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The support comes as Ms Curran revealed there might be more work-related emails in her personal Gmail account between her and entrepreneur Derek Handley.
Ms Curran's electorate committee chairwomen yesterday wrote to the Otago Daily Times pledging their support and confidence.
"Clare has worked tirelessly for the Dunedin South electorate," Rebecca Williams and Helen Lobb said.
"Over the past week, we have received numerous emails and phone calls in support of Clare, commenting on the good work that she has done in Dunedin South."
Ms Curran had an extremely strenuous work ethic, cared about her constituents deeply, and often put her work and the needs of those she represented above herself, the women said.
"We can all make mistakes but we don't have the scrutiny and tactics of the media and others to deal with."
Ms Curran, who resigned as a minister last week citing "intolerable pressure" following her sacking from the Cabinet, earlier released Gmail correspondence between her and Mr Handley over the secret meeting she held with him which ultimately led to her demotion.
Ms Curran - who said on Friday she intended to remain Dunedin South MP - was in Wellington yesterday, as Parliament was sitting.
She told reporters she was archiving all emails she sent using her personal Gmail account.
"I'm working through all of that at the moment, and they will be publicly discoverable," she said.
When asked whether she had released all the emails relating to her dealings with Mr Handley, Ms Curran admitted there may be more.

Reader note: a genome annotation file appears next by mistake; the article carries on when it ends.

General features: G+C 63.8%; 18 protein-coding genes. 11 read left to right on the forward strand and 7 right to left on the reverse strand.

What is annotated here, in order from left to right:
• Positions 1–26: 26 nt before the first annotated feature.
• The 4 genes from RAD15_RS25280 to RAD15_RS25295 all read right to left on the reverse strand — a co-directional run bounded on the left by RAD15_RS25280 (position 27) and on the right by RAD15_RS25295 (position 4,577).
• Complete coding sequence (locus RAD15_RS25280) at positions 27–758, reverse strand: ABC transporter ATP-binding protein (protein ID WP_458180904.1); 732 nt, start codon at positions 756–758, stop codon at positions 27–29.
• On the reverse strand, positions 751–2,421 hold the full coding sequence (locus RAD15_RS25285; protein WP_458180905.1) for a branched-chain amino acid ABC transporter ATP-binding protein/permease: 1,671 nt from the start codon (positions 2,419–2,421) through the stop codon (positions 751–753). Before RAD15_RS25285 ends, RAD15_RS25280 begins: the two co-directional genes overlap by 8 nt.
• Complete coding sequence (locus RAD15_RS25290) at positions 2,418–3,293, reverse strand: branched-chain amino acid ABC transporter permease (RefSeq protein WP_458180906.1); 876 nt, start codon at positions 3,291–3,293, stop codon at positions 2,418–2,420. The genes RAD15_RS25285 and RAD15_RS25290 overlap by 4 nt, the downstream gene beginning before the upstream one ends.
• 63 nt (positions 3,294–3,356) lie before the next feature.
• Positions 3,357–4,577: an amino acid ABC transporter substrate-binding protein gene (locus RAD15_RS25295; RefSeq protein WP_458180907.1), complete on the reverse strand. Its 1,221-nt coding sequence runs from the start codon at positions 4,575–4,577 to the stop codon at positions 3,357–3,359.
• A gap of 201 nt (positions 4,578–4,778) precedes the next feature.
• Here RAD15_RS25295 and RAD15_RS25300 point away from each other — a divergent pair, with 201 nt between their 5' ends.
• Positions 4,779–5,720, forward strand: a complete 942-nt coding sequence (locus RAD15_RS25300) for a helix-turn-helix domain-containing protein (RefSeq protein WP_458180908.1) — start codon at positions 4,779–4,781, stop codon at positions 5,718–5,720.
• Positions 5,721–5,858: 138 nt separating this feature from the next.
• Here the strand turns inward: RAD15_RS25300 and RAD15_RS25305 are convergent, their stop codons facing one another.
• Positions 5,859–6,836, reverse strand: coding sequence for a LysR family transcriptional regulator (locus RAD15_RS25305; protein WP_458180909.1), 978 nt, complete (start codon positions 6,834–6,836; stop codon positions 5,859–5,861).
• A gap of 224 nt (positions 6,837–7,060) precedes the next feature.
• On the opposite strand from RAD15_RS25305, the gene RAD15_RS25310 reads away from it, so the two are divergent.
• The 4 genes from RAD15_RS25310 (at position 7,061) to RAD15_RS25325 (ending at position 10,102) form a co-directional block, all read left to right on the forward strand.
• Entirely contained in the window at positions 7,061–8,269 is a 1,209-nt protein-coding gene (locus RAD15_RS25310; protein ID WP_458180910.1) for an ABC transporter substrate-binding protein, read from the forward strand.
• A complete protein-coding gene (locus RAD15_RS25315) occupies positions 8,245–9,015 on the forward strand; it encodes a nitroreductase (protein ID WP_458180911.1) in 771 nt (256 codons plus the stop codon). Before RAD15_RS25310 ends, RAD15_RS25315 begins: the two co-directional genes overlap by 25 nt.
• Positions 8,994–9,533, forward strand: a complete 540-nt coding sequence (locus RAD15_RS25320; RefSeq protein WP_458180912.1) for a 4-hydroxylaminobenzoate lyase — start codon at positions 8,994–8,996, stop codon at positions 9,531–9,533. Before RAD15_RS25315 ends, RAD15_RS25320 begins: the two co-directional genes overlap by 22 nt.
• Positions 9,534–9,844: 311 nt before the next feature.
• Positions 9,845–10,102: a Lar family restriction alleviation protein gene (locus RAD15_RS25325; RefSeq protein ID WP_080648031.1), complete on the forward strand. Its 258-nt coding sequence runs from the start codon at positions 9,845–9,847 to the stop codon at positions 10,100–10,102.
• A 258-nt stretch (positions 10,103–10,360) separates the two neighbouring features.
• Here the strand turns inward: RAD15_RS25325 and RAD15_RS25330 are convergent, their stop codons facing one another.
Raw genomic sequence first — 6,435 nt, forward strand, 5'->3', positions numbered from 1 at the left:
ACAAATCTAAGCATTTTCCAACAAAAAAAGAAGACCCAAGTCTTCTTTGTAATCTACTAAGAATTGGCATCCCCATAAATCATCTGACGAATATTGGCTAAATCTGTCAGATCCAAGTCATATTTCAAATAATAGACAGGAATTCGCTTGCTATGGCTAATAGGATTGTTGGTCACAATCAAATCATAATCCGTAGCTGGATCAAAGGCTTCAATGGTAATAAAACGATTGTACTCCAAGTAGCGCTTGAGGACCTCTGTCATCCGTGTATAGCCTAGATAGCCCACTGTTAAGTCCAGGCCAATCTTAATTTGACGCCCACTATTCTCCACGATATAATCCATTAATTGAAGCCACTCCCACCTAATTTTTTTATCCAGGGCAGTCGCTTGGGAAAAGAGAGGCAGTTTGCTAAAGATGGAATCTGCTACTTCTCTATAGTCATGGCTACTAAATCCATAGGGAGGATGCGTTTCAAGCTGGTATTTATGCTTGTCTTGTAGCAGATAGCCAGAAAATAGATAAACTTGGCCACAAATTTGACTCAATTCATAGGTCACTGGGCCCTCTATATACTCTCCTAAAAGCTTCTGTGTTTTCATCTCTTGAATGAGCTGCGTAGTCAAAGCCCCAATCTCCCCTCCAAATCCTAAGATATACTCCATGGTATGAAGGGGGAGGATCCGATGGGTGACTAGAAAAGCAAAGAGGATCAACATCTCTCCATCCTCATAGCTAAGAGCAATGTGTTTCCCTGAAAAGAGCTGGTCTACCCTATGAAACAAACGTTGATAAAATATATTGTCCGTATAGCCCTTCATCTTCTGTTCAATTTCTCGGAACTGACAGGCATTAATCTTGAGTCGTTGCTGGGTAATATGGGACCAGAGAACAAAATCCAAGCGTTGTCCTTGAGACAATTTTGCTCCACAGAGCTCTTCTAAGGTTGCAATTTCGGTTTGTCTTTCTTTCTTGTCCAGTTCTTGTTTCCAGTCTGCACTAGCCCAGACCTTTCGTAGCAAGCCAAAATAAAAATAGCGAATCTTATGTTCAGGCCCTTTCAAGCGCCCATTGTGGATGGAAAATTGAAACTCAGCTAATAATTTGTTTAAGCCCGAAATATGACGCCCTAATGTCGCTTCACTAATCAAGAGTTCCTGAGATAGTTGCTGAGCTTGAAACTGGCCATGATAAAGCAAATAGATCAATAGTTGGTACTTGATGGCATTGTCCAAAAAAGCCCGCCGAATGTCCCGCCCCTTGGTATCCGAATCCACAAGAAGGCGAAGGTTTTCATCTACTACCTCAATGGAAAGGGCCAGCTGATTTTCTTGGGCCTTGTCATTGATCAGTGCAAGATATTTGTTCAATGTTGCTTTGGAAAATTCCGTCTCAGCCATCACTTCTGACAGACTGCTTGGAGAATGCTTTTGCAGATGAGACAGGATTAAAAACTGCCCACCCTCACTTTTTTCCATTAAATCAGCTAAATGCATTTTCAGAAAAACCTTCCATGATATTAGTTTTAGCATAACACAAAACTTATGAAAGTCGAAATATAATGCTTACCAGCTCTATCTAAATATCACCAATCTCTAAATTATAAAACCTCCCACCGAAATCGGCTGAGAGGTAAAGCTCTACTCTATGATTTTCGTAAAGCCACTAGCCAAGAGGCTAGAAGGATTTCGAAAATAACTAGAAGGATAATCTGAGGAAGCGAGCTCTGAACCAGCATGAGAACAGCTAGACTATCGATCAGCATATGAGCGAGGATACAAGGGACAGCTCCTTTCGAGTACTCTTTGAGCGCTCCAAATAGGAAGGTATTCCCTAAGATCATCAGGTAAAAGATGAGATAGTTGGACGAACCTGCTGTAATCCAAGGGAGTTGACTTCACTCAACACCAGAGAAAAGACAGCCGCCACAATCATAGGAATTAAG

"They are the full chain of emails that related to the meeting that I had with him in February," she said.
"There may be some more."
In the House, National leader Simon Bridges questioned Prime Minister Jacinda Ardern on the timeline for her acceptance of Ms Curran's resignation.
The Prime Minister said she had spoken to Ms Curran on Thursday night but she did not formally resign until Friday morning.
"I was asked [in a media interview on Friday morning] if I had fired her. I had not," Ms Ardern said.
"Before a minister resigns from their portfolio, of course they may choose to want to inform their family, to inform their staff.
"It's only right that we allow a member to undertake those things before it is publicly conveyed," she said.
Yesterday, Ms Ardern reminded Government ministers of their responsibilities under the Official Information Act to maintain records of all ministerial material, regardless of the forum on which it appeared.
"Ministerial Services, alongside the chief archivist, provides guidance to ministers and their staff in regard to their information management obligations under the Public Records Act 2005," she said.
Under the Act, ministers are required to create full and accurate records of their ministerial affairs. That includes information held in various formats.
Ms Ardern said the Department of Internal Affairs spoke to Ms Curran's office last Wednesday, to highlight the former minister's obligations under the Act in regard to the use of personal emails.
That included ensuring all information created and received in her official capacity as a minister was provided to her staff for correct storage and retention.
"Clare will follow the requirements under the Act and submit the relevant papers to Archives New Zealand. Access to these papers will be the same as accessing any other papers from previous ministers," Ms Ardern said.
"The OIA is mode-neutral, be it text, WhatsApp, Facebook, LinkedIn.
"Those are all subject to the Official Information Act and we need to therefore make sure that we allow those to continue to be discoverable."
- Additional reporting NZME